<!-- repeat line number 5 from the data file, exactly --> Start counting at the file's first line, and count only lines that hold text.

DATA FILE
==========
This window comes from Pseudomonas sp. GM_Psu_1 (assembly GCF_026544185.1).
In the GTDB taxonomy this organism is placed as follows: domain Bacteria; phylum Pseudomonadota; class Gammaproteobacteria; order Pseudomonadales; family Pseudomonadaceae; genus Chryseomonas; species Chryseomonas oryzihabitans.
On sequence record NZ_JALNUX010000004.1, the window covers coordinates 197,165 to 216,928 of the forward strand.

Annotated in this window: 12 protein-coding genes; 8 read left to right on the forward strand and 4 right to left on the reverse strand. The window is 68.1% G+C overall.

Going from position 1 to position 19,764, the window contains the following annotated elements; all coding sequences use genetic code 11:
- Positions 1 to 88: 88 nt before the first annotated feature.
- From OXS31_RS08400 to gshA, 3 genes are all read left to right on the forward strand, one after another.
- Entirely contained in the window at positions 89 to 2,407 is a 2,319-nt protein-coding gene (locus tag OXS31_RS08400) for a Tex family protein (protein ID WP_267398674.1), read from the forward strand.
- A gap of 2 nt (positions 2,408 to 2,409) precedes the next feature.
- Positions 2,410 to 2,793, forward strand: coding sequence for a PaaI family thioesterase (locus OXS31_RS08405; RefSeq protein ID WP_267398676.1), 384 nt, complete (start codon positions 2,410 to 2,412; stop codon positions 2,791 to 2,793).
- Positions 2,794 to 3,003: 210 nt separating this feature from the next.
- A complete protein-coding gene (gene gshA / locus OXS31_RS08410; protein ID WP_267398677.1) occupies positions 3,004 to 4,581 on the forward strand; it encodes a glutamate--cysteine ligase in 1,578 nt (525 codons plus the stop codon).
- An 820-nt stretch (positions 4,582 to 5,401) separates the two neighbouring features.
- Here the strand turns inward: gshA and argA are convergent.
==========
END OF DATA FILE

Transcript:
Going from position 1 to position 19,764, the window contains the following annotated elements; all coding sequences use genetic code 11: